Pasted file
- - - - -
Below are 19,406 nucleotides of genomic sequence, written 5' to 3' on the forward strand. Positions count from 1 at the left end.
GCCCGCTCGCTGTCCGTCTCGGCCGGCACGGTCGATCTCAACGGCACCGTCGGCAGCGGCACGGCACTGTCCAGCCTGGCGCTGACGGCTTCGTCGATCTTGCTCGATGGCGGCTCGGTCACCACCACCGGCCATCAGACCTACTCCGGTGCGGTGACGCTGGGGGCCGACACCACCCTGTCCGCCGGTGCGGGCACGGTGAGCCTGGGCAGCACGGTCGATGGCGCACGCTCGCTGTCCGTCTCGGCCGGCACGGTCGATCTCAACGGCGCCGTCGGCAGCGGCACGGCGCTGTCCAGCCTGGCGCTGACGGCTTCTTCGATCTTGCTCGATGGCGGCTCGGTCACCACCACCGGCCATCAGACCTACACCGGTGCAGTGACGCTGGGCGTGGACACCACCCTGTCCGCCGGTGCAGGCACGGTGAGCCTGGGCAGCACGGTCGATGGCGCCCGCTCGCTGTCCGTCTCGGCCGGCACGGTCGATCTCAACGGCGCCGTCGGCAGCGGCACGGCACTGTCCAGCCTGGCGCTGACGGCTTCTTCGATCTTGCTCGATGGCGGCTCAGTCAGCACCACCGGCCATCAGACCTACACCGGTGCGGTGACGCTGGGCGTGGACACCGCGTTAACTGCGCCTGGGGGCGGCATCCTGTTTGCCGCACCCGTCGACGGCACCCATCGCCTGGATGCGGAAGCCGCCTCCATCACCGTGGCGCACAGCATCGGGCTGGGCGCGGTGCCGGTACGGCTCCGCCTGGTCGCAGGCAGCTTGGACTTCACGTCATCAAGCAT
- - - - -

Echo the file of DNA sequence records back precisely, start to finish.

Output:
Below are 19,406 nucleotides of genomic sequence, written 5' to 3' on the forward strand. Positions count from 1 at the left end.
GCCCGCTCGCTGTCCGTCTCGGCCGGCACGGTCGATCTCAACGGCACCGTCGGCAGCGGCACGGCACTGTCCAGCCTGGCGCTGACGGCTTCGTCGATCTTGCTCGATGGCGGCTCGGTCACCACCACCGGCCATCAGACCTACTCCGGTGCGGTGACGCTGGGGGCCGACACCACCCTGTCCGCCGGTGCGGGCACGGTGAGCCTGGGCAGCACGGTCGATGGCGCACGCTCGCTGTCCGTCTCGGCCGGCACGGTCGATCTCAACGGCGCCGTCGGCAGCGGCACGGCGCTGTCCAGCCTGGCGCTGACGGCTTCTTCGATCTTGCTCGATGGCGGCTCGGTCACCACCACCGGCCATCAGACCTACACCGGTGCAGTGACGCTGGGCGTGGACACCACCCTGTCCGCCGGTGCAGGCACGGTGAGCCTGGGCAGCACGGTCGATGGCGCCCGCTCGCTGTCCGTCTCGGCCGGCACGGTCGATCTCAACGGCGCCGTCGGCAGCGGCACGGCACTGTCCAGCCTGGCGCTGACGGCTTCTTCGATCTTGCTCGATGGCGGCTCAGTCAGCACCACCGGCCATCAGACCTACACCGGTGCGGTGACGCTGGGCGTGGACACCGCGTTAACTGCGCCTGGGGGCGGCATCCTGTTTGCCGCACCCGTCGACGGCACCCATCGCCTGGATGCGGAAGCCGCCTCCATCACCGTGGCGCACAGCATCGGGCTGGGCGCGGTGCCGGTACGGCTCCGCCTGGTCGCAGGCAGCTTGGACTTCACGTCATCAAGCAT